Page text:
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Authors: Gloria Skurzynski

Escape From Fear

ESCAPE FROM FEAR

A MYSTERY IN VIRGIN ISLANDS NATIONAL PARK

GLORIA SKURZYNSKI AND ALANE FERGUSON

For Denise Georges,

who brought the island of St. John
to life for the authors

Text copyright © 2002 Gloria Skurzynski and Alane Ferguson
Cover illustration copyright © 2008 Jeffrey Mangiat

All rights reserved.
Reproduction of the whole or any part of the contents is prohibited without written permission from the National Geographic Society, 1145 17th Street N.W., Washington, D.C. 20036.

Map by Carl Mehler, Director of Maps
Map research and production by Matt Chwastyk and Thomas L. Gray

Hawksbill turtle art by Joan Wolbier

This is a work of fiction. Any resemblance to living persons or events other than descriptions of natural phenomena is purely coincidental.

Library of Congress Cataloging-in-Publication Data

Skurzynski, Gloria.
Escape from fear / by Gloria Skurzynski and Alane Ferguson. p. cm.—(Mysteries in our national parks; #9)
Summary: While at St. John National Park in the Virgin Islands for a seminar on coral reefs, the Landons help a wealthy thirteen-year-old to find his birth mother, whom he believes is in danger.

ISBN: 978-1-4263-0972-4
[1. Racially mixed people—Fiction. 2. Adoption—Fiction. 3. Poaching—Fiction. 4. National parks and reserves. 5. Virgin Islands of the United States—Fiction. 6. Mystery and detective stories.] I. Ferguson, Alane. II. Title. III. Series.
PZ7.S6287 Es 2002

[Fic]—dc21

2001005508

ACKNOWLEDGMENTS

The authors are very grateful to
Ginger Garrison, Marine Ecologist,
U.S. Geological Survey, and to the staff members
of Virgin Islands National Park
who so generously shared their expertise:
Denise Georges, Park Ranger;
Ken Wild, National Park Service archaeologist;
Schuler Brown, Chief Ranger;
Judy Shafer, Deputy Superintendent; and
Rafe Boulon, Chief, Resource Management; and a
special thanks to Miss Felicia, the basket-maker.

 

T
he beach stretched in front of him, a gleaming sweep of moonlit whiteness edged by a thick stand of trees. A perfect spot, the man told himself—secluded, wild, and most important of all, a place where there would be no witnesses.

It was when he'd dropped anchor into the ink-black water that he saw her, alone and vulnerable. Her eyes, large in the moonlight, watched him silently. She knew he was there.

“You see that?” he asked his accomplice, steadying himself as a wave broke against the bow. It sprayed a fine mist that glittered in the moonlight.

“I see dat. She be good, mon. So we goes an' catch dis one big beautiful t'ing.”

Yes, they would take her. More money would fatten his wallet thanks to this lucky find. She was icing on his cake. Slipping into the waves, he made his way toward her….

CHAPTER ONE

J
ack looked down, straining to catch a glimpse of ocean beneath him, but all he could see were endless white clouds floating like enormous swirls of meringue. After three hours in the air—just on this leg of the trip—he was more than anxious to reach his destination, Virgin Islands National Park on the island of St. John. He'd been dreaming of white beaches and turquoise waters, where rainbow-colored fish swam as thick as snowflakes and the water was as warm as the sunshine. After an icy Wyoming winter, he was ready for instant summer. Besides, with his skin the color of a fish's underbelly, he needed to get started on a tan.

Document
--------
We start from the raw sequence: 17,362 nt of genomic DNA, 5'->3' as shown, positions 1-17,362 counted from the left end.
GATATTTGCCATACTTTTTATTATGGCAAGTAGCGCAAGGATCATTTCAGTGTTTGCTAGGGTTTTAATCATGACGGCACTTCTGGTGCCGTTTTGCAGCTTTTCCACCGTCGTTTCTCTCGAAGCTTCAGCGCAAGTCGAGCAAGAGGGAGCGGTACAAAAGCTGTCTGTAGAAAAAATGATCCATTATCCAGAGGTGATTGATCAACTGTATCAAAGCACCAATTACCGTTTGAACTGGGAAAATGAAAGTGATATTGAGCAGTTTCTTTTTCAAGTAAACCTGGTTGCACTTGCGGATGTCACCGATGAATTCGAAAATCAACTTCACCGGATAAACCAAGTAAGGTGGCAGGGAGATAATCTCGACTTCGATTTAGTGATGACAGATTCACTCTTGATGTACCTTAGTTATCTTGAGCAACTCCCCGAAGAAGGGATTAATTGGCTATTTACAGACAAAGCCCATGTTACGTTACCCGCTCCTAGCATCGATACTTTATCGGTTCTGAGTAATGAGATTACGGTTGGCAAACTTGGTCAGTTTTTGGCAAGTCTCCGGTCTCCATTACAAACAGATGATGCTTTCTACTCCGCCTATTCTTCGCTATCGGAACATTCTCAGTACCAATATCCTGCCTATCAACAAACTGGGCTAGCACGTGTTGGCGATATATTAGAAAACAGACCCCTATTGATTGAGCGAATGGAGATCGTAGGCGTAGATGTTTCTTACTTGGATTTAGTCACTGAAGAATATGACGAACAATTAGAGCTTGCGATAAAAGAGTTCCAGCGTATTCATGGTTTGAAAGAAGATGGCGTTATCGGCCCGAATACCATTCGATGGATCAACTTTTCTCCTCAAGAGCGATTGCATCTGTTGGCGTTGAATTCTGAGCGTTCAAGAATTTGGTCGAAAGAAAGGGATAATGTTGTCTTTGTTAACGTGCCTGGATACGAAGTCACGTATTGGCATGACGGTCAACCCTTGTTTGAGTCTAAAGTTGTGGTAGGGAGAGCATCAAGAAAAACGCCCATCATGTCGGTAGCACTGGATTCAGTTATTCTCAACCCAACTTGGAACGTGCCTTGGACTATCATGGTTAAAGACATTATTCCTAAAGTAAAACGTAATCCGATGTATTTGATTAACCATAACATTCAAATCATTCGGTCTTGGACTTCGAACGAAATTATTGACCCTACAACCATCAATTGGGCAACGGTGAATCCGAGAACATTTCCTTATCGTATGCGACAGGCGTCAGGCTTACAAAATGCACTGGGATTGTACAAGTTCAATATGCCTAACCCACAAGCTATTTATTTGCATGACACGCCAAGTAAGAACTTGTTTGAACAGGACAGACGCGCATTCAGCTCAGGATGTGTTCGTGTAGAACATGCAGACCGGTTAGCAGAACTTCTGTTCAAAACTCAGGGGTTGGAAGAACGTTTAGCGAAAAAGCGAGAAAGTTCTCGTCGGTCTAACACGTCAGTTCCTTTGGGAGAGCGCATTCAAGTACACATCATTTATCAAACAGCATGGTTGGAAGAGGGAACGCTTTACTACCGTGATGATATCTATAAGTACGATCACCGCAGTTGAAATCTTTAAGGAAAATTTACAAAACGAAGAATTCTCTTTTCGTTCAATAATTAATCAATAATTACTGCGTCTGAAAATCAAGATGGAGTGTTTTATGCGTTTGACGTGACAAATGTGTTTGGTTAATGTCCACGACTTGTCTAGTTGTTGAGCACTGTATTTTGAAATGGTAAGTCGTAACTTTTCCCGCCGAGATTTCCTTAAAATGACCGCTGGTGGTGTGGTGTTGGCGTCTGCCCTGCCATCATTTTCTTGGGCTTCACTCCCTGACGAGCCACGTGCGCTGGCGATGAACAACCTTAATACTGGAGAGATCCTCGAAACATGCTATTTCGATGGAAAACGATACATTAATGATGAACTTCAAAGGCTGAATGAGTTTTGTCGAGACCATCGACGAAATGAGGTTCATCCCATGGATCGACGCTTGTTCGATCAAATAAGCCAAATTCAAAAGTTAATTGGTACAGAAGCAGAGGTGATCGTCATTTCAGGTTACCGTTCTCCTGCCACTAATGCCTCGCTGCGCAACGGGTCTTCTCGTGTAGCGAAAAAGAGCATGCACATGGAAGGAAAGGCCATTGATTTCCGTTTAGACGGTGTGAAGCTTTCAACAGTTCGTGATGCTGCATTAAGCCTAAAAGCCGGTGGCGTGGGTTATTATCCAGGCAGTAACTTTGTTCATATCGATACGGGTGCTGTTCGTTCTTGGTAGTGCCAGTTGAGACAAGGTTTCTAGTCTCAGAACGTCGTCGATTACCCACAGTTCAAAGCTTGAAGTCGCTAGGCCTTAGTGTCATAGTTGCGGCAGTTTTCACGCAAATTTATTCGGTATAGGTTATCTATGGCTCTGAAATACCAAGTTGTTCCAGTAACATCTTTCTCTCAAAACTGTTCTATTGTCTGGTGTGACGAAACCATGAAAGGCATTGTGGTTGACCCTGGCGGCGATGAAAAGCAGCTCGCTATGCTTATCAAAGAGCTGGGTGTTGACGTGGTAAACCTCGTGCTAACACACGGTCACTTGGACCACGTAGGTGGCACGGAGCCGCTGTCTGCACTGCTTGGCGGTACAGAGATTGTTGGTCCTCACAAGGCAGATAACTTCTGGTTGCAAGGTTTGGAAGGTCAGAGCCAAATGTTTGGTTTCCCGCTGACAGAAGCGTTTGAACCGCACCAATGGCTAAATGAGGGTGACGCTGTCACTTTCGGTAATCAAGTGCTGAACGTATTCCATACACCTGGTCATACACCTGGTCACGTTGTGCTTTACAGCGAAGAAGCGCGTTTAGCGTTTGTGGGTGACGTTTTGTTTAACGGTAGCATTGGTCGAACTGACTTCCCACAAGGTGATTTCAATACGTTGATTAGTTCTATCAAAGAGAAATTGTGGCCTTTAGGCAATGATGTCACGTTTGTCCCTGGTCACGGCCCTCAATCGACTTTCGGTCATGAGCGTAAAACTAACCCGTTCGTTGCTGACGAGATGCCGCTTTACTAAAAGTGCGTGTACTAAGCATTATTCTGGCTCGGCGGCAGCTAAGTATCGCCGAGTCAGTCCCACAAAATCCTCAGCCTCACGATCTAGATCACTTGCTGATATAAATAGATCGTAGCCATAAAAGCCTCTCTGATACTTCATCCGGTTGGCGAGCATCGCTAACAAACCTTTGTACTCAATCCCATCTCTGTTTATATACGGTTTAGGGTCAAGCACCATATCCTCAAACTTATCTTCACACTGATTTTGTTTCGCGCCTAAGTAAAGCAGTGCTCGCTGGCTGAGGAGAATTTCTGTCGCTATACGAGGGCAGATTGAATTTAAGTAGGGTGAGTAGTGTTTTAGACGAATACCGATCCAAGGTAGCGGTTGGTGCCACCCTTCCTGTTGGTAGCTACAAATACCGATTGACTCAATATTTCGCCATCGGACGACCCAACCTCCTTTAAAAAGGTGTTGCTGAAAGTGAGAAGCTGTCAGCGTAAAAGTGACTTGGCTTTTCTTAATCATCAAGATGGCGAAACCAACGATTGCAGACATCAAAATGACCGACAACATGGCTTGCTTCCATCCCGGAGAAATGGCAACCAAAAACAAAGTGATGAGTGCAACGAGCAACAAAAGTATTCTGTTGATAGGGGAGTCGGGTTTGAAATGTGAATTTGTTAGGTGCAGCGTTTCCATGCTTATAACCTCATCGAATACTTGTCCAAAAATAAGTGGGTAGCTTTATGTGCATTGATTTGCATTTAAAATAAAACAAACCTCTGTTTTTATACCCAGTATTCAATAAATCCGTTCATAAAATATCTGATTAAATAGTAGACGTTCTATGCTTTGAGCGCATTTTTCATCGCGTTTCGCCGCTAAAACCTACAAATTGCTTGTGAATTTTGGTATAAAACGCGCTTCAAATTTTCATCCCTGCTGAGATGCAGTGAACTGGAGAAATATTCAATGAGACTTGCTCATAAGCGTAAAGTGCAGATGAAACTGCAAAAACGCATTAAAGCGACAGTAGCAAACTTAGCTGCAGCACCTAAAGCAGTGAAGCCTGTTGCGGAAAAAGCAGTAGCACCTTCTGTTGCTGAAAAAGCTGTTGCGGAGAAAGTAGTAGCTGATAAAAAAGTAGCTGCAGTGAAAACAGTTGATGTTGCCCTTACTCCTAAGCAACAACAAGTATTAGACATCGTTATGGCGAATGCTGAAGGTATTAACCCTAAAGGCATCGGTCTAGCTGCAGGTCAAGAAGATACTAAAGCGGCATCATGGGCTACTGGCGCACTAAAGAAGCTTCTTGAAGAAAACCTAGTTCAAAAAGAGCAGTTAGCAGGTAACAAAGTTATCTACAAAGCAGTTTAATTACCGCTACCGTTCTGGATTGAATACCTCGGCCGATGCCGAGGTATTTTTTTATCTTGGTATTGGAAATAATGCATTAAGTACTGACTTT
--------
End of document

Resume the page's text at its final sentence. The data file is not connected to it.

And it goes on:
“Jack, where's your sister?” his mother asked from a seat directly behind him.

“Looking for a
People
magazine,” Jack answered. “She's trying to mooch one out of First Class.”

“You know she's not supposed to go in there—if they catch her they'll toss her right back into Coach.” A beat later, she asked, “Don't you think she's been gone an awfully long time?”

Jack shrugged. “Mom, we're on an airplane. Even Ashley can't get lost on an airplane.”

His mother, Olivia, was small—already shorter than Jack, who, at 13, stood at almost five feet seven inches. Olivia's dark curly hair had been pulled into a ponytail, and she wore no makeup except lip gloss. Jack could see a three-inch stack of papers on her folding tray, marked with red lines and exclamation points that made the paper look as though it were bleeding red ink. Since they'd left Jackson Hole, she'd been poring though publications about coral reefs and hawksbill turtles, scratching notes in the margins of books and rereading research papers. National Parks frequently called Olivia, a wildlife veterinarian, for help when a species became threatened. The case in St. John involved a larger problem—Earth's coral reefs were dying at an alarming rate. Since much of Virgin Islands National Park on St. John lay underwater, reef loss was hurting many species, including the endangered hawksbill turtles.

“Steven, don't you think Ashley's been gone too long?” Olivia prodded. “It's been half an hour.”

Next to Olivia sat Jack's dad, Steven, his reading glasses perched on the end of his thin nose. Steven, a professional photographer, had immersed himself in the newest photography magazine. Jack could see the beginning of a bald spot in the overhead light that cast a small circle on the top of his father's blond head. “She's probably busy chatting with the flight attendants,” Steven murmured without looking up.